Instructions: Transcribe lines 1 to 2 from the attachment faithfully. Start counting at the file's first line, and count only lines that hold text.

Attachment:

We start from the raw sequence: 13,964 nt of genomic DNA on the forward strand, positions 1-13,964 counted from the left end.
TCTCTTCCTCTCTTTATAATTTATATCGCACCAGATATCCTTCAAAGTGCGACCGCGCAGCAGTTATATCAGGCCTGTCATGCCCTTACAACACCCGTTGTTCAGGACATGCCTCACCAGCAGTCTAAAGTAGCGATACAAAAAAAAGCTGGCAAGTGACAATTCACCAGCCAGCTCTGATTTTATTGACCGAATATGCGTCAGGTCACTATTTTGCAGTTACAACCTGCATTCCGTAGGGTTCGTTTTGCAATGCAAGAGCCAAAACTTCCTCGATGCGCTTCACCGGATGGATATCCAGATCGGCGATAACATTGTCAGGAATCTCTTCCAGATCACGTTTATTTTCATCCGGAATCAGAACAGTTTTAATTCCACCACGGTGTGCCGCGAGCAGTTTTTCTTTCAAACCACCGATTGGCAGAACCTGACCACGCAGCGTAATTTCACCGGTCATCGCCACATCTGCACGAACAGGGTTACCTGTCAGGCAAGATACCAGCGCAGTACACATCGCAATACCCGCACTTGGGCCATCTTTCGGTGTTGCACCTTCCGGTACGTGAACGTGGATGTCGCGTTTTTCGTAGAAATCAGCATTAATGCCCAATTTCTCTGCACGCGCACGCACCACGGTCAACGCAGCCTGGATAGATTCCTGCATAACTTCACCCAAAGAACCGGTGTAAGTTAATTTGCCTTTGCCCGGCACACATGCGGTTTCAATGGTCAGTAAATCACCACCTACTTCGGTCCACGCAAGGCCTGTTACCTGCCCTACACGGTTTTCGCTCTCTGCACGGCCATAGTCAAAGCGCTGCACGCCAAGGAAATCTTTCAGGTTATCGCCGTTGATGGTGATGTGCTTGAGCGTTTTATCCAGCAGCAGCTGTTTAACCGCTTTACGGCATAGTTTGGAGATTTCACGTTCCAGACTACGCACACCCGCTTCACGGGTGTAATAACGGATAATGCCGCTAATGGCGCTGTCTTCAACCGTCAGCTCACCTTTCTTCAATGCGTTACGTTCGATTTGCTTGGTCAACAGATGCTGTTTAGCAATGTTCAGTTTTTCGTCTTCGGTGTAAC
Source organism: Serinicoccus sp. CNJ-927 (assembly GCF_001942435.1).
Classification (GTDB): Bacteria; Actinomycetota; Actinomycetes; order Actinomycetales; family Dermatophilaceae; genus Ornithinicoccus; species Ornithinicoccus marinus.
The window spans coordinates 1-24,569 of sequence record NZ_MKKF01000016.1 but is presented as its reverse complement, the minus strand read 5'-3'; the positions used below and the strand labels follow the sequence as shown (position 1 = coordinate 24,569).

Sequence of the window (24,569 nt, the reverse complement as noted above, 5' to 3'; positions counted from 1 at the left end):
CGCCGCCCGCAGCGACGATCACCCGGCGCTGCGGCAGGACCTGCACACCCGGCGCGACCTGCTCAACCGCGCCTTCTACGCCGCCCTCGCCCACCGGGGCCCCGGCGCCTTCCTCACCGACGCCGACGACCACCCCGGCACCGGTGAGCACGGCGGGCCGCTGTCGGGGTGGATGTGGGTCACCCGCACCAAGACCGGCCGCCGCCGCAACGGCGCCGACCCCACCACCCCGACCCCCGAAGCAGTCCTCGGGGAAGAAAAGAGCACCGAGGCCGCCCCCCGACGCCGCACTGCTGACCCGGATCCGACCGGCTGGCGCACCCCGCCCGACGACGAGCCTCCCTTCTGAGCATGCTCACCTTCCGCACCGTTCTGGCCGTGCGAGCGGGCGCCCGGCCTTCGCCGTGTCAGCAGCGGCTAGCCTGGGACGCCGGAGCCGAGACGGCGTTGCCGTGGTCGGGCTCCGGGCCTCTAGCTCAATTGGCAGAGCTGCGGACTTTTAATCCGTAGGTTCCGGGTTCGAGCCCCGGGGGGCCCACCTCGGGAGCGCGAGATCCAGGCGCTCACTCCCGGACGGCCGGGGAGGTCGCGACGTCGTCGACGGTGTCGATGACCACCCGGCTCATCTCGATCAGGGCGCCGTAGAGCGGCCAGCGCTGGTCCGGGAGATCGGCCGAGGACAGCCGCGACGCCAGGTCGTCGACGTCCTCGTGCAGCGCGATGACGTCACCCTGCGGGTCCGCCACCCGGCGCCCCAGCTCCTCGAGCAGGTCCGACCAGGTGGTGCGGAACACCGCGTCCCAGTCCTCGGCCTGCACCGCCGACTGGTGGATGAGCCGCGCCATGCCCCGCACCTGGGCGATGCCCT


We start from the raw sequence: 13,964 nt of genomic DNA on the forward strand, positions 1-13,964 counted from the left end.
TCTCTTCCTCTCTTTATAATTTATATCGCACCAGATATCCTTCAAAGTGCGACCGCGCAGCAGTTATATCAGGCCTGTCATGCCCTTACAACACCCGTTGTTCAGGACATGCCTCACCAGCAGTCTAAAGTAGCGATACAAAAAAAAGCTGGCAAGTGACAATTCACCAGCCAGCTCTGATTTTATTGACCGAATATGCGTCAGGTCACTATTTTGCAGTTACAACCTGCATTCCGTAGGGTTCGTTTTGCAATGCAAGAGCCAAAACTTCCTCGATGCGCTTCACCGGATGGATATCCAGATCGGCGATAACATTGTCAGGAATCTCTTCCAGATCACGTTTATTTTCATCCGGAATCAGAACAGTTTTAATTCCACCACGGTGTGCCGCGAGCAGTTTTTCTTTCAAACCACCGATTGGCAGAACCTGACCACGCAGCGTAATTTCACCGGTCATCGCCACATCTGCACGAACAGGGTTACCTGTCAGGCAAGATACCAGCGCAGTACACATCGCAATACCCGCACTTGGGCCATCTTTCGGTGTTGCACCTTCCGGTACGTGAACGTGGATGTCGCGTTTTTCGTAGAAATCAGCATTAATGCCCAATTTCTCTGCACGCGCACGCACCACGGTCAACGCAGCCTGGATAGATTCCTGCATAACTTCACCCAAAGAACCGGTGTAAGTTAATTTGCCTTTGCCCGGCACACATGCGGTTTCAATGGTCAGTAAATCACCACCTACTTCGGTCCACGCAAGGCCTGTTACCTGCCCTACACGGTTTTCGCTCTCTGCACGGCCATAGTCAAAGCGCTGCACGCCAAGGAAATCTTTCAGGTTATCGCCGTTGATGGTGATGTGCTTGAGCGTTTTATCCAGCAGCAGCTGTTTAACCGCTTTACGGCATAGTTTGGAGATTTCACGTTCCAGACTACGCACACCCGCTTCACGGGTGTAATAACGGATAATGCCGCTAATGGCGCTGTCTTCAACCGTCAGCTCACCTTTCTTCAATGCGTTACGTTCGATTTGCTTGGTCAACAGATGCTGTTTAGCAATGTTCAGTTTTTCGTCTTCGGTGTAAC